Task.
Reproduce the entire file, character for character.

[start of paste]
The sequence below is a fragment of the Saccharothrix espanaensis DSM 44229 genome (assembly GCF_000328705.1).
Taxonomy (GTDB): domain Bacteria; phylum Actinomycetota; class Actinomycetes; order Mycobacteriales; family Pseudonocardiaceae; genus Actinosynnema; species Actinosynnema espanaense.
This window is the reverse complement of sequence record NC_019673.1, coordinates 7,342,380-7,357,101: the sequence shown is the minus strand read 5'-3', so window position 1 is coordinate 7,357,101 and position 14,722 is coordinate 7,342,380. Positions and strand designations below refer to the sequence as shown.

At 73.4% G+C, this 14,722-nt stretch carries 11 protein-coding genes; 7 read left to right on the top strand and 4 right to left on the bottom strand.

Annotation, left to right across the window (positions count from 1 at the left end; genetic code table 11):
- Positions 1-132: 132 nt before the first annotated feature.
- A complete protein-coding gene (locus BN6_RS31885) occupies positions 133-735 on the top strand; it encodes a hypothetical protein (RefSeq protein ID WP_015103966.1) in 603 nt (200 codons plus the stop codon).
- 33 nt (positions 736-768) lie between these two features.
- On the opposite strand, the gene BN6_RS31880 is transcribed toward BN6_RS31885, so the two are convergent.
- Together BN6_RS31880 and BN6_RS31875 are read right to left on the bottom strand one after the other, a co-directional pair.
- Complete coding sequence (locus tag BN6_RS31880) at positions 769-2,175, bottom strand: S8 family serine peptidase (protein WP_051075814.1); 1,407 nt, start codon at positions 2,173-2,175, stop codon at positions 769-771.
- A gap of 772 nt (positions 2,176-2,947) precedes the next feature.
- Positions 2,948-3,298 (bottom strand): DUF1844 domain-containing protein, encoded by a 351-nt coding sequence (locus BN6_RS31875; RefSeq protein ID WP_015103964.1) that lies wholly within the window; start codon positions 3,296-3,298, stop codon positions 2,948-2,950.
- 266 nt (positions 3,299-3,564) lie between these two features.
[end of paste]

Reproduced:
The sequence below is a fragment of the Saccharothrix espanaensis DSM 44229 genome (assembly GCF_000328705.1).
Taxonomy (GTDB): domain Bacteria; phylum Actinomycetota; class Actinomycetes; order Mycobacteriales; family Pseudonocardiaceae; genus Actinosynnema; species Actinosynnema espanaense.
This window is the reverse complement of sequence record NC_019673.1, coordinates 7,342,380-7,357,101: the sequence shown is the minus strand read 5'-3', so window position 1 is coordinate 7,357,101 and position 14,722 is coordinate 7,342,380. Positions and strand designations below refer to the sequence as shown.

At 73.4% G+C, this 14,722-nt stretch carries 11 protein-coding genes; 7 read left to right on the top strand and 4 right to left on the bottom strand.

Annotation, left to right across the window (positions count from 1 at the left end; genetic code table 11):
- Positions 1-132: 132 nt before the first annotated feature.
- A complete protein-coding gene (locus BN6_RS31885) occupies positions 133-735 on the top strand; it encodes a hypothetical protein (RefSeq protein ID WP_015103966.1) in 603 nt (200 codons plus the stop codon).
- 33 nt (positions 736-768) lie between these two features.
- On the opposite strand, the gene BN6_RS31880 is transcribed toward BN6_RS31885, so the two are convergent.
- Together BN6_RS31880 and BN6_RS31875 are read right to left on the bottom strand one after the other, a co-directional pair.
- Complete coding sequence (locus tag BN6_RS31880) at positions 769-2,175, bottom strand: S8 family serine peptidase (protein WP_051075814.1); 1,407 nt, start codon at positions 2,173-2,175, stop codon at positions 769-771.
- A gap of 772 nt (positions 2,176-2,947) precedes the next feature.
- Positions 2,948-3,298 (bottom strand): DUF1844 domain-containing protein, encoded by a 351-nt coding sequence (locus BN6_RS31875; RefSeq protein ID WP_015103964.1) that lies wholly within the window; start codon positions 3,296-3,298, stop codon positions 2,948-2,950.
- 266 nt (positions 3,299-3,564) lie between these two features.